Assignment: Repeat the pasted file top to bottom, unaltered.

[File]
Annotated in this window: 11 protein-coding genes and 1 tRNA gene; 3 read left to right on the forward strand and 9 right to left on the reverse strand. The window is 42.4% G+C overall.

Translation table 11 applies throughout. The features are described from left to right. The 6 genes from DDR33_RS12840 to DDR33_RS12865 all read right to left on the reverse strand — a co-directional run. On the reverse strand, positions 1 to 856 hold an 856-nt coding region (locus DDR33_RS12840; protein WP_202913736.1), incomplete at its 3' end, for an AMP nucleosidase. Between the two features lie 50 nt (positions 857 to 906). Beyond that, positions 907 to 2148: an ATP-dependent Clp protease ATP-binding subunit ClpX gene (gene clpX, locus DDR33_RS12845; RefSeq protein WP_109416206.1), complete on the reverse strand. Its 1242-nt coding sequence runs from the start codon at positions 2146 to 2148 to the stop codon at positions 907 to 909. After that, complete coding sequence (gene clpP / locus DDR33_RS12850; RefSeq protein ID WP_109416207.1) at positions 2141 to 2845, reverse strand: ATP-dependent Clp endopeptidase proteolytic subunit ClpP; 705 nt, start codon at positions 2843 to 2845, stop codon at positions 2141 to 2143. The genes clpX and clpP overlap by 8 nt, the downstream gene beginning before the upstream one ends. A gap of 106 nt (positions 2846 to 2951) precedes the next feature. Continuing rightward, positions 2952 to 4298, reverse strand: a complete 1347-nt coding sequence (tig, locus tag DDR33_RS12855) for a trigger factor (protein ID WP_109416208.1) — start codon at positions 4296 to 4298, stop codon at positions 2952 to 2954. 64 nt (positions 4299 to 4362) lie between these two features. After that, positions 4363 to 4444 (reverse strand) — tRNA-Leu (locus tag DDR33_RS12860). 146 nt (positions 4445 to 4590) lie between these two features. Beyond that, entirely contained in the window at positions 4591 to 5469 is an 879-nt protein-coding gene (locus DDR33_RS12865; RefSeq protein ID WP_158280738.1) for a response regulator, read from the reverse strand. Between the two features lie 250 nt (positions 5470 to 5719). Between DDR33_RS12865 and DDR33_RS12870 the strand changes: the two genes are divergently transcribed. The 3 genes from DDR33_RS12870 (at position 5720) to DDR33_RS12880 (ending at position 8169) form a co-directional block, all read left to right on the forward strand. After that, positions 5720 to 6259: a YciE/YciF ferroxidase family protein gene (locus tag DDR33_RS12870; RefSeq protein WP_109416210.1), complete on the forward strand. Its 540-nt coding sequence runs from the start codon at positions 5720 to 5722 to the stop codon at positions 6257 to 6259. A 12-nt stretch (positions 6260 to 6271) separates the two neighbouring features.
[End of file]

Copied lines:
Annotated in this window: 11 protein-coding genes and 1 tRNA gene; 3 read left to right on the forward strand and 9 right to left on the reverse strand. The window is 42.4% G+C overall.

Translation table 11 applies throughout. The features are described from left to right. The 6 genes from DDR33_RS12840 to DDR33_RS12865 all read right to left on the reverse strand — a co-directional run. On the reverse strand, positions 1 to 856 hold an 856-nt coding region (locus DDR33_RS12840; protein WP_202913736.1), incomplete at its 3' end, for an AMP nucleosidase. Between the two features lie 50 nt (positions 857 to 906). Beyond that, positions 907 to 2148: an ATP-dependent Clp protease ATP-binding subunit ClpX gene (gene clpX, locus DDR33_RS12845; RefSeq protein WP_109416206.1), complete on the reverse strand. Its 1242-nt coding sequence runs from the start codon at positions 2146 to 2148 to the stop codon at positions 907 to 909. After that, complete coding sequence (gene clpP / locus DDR33_RS12850; RefSeq protein ID WP_109416207.1) at positions 2141 to 2845, reverse strand: ATP-dependent Clp endopeptidase proteolytic subunit ClpP; 705 nt, start codon at positions 2843 to 2845, stop codon at positions 2141 to 2143. The genes clpX and clpP overlap by 8 nt, the downstream gene beginning before the upstream one ends. A gap of 106 nt (positions 2846 to 2951) precedes the next feature. Continuing rightward, positions 2952 to 4298, reverse strand: a complete 1347-nt coding sequence (tig, locus tag DDR33_RS12855) for a trigger factor (protein ID WP_109416208.1) — start codon at positions 4296 to 4298, stop codon at positions 2952 to 2954. 64 nt (positions 4299 to 4362) lie between these two features. After that, positions 4363 to 4444 (reverse strand) — tRNA-Leu (locus tag DDR33_RS12860). 146 nt (positions 4445 to 4590) lie between these two features. Beyond that, entirely contained in the window at positions 4591 to 5469 is an 879-nt protein-coding gene (locus DDR33_RS12865; RefSeq protein ID WP_158280738.1) for a response regulator, read from the reverse strand. Between the two features lie 250 nt (positions 5470 to 5719). Between DDR33_RS12865 and DDR33_RS12870 the strand changes: the two genes are divergently transcribed. The 3 genes from DDR33_RS12870 (at position 5720) to DDR33_RS12880 (ending at position 8169) form a co-directional block, all read left to right on the forward strand. After that, positions 5720 to 6259: a YciE/YciF ferroxidase family protein gene (locus tag DDR33_RS12870; RefSeq protein WP_109416210.1), complete on the forward strand. Its 540-nt coding sequence runs from the start codon at positions 5720 to 5722 to the stop codon at positions 6257 to 6259. A 12-nt stretch (positions 6260 to 6271) separates the two neighbouring features.